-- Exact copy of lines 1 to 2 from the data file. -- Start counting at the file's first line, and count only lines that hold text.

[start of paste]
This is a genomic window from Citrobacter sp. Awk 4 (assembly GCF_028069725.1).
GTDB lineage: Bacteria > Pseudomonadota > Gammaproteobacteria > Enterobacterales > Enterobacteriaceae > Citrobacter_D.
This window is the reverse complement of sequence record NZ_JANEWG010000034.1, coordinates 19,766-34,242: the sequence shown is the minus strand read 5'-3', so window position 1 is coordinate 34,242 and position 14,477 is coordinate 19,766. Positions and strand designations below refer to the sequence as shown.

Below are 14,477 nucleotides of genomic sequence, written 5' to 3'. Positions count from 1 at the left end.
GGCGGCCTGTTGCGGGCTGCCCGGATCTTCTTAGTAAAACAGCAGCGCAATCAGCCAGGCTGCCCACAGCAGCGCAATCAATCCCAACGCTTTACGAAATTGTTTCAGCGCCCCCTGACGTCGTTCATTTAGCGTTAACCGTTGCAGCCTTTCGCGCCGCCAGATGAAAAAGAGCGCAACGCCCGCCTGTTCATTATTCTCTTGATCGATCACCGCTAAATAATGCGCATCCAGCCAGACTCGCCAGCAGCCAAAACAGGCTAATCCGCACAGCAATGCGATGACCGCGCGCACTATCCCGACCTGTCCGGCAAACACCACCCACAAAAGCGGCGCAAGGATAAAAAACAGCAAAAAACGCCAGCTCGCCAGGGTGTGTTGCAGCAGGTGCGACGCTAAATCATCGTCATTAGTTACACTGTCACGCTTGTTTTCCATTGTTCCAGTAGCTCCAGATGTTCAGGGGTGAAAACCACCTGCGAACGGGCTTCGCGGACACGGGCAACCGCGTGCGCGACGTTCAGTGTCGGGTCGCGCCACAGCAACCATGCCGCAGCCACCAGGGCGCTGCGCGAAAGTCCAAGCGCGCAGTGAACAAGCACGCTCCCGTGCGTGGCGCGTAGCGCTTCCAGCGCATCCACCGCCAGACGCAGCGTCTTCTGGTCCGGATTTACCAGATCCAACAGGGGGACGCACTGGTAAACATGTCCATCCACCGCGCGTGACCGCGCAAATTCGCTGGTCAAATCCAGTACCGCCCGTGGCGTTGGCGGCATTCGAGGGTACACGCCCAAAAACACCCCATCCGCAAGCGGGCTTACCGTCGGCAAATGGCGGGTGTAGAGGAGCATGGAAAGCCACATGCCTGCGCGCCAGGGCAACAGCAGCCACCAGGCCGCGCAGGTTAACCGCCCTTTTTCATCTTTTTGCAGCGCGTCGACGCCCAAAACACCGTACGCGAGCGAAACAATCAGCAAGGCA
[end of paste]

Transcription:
This is a genomic window from Citrobacter sp. Awk 4 (assembly GCF_028069725.1).
GTDB lineage: Bacteria > Pseudomonadota > Gammaproteobacteria > Enterobacterales > Enterobacteriaceae > Citrobacter_D.